My point being: Emma Cline’s The Girls was an instant must-read for me. A novel based on the Manson Family? Give it to me now!

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Book Review: The Cresswell Plot, Eliza Wass (2016)

Monday, June 6th, 2016

What did I just read?

two out of five stars

(Full disclosure: I received a free electronic ARC for review through NetGalley. Trigger warning for child abuse and domestic violence.)

‘You will hide your true self. You will bury what you fear, in a locked chest in the cave of your heart, where you will keep the bones of the person you could have been.’

“It’s funny, isn’t it?” he said, chest contracting as he caught his breath. “How beautiful the world becomes when you think you might have to leave it?”

So here’s the thing: I had high hopes for The Cresswell Plot. I love a deranged cult story as much as the next looky loo; and between its suggestive title, eloquent synopsis, and oh-so-creepy cover art, The Cresswell Plot looked quite promising. And while Father’s “religion” is indeed the stuff of nightmares, the rest of the story fell short of my expectations.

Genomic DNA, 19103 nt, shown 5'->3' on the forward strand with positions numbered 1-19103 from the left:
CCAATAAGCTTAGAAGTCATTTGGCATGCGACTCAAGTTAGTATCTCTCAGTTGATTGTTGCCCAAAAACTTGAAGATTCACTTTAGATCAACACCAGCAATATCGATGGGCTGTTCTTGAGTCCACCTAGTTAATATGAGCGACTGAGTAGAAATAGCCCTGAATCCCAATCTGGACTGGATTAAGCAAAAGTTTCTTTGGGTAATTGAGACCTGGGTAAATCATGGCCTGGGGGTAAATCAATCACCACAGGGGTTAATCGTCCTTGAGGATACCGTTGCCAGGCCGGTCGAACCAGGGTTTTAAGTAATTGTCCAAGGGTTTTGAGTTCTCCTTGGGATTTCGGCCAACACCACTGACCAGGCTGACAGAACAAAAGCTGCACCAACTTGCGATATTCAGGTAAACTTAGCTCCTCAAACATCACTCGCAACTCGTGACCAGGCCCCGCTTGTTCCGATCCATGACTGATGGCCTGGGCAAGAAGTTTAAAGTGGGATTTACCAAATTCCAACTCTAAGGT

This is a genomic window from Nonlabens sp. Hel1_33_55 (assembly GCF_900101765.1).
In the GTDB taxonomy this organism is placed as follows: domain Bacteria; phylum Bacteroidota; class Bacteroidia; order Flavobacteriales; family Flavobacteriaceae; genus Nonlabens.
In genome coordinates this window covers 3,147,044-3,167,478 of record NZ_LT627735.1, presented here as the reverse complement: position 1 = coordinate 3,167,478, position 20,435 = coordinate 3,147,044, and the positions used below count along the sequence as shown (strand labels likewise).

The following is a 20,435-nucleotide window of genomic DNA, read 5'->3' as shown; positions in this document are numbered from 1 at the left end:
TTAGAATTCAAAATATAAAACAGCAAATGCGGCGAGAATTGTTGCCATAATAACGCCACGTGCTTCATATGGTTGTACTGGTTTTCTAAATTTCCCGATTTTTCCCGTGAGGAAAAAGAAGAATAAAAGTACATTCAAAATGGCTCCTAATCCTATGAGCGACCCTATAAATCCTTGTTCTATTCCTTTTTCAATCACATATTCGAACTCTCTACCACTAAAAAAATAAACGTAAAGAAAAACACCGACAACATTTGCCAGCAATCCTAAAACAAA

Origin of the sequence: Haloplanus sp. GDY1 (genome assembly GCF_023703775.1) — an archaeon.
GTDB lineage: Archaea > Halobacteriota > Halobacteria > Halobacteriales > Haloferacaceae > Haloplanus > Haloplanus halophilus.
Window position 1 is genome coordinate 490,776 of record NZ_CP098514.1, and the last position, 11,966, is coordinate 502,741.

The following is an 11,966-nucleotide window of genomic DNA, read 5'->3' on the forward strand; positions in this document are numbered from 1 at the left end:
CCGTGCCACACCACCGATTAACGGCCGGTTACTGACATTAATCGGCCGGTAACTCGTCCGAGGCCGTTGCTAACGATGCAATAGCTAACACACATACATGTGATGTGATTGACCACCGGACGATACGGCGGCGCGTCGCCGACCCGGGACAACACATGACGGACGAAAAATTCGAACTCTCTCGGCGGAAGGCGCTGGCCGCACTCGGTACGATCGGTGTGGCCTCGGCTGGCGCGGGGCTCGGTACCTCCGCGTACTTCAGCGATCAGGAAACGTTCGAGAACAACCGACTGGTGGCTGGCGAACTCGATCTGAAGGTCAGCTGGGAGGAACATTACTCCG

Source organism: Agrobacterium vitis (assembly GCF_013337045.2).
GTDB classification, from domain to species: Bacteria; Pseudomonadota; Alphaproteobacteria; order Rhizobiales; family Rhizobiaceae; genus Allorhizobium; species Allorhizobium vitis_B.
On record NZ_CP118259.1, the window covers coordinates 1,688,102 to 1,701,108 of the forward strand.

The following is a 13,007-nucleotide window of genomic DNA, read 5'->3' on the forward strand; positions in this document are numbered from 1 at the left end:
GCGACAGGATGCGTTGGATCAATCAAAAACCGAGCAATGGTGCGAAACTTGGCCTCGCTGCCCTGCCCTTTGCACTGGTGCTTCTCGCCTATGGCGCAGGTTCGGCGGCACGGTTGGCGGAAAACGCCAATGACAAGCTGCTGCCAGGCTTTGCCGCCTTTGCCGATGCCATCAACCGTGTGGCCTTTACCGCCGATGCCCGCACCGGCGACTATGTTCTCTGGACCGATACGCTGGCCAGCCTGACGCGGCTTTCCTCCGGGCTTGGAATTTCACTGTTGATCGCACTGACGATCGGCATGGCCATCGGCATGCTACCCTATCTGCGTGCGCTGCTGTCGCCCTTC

My biggest issue was with the characters. With the exception of Father – who is reliably cruel and demented – I had trouble pinning the characters down. Cas, Caspar, Morty – they’re all over the place. Their beliefs, allegiances, reasoning, thought processes – I never felt like I got a good handle on them at all. One minute they’d be rebelling, testing the rules by joining the school play, dressing in “normal” clothing, or lusting after classmates; the next, they’re snitching on their siblings and setting fire to their potential allies’ houses. Each move was a complete surprise to me, and not in a good way; there just didn’t seem to be any consistency to their behavior.

To be fair, this could be the whole point: e.g., this is what growing up in such a dysfunctional home does to a person. But if this is the case, it could have been handled with more nuance and clarity.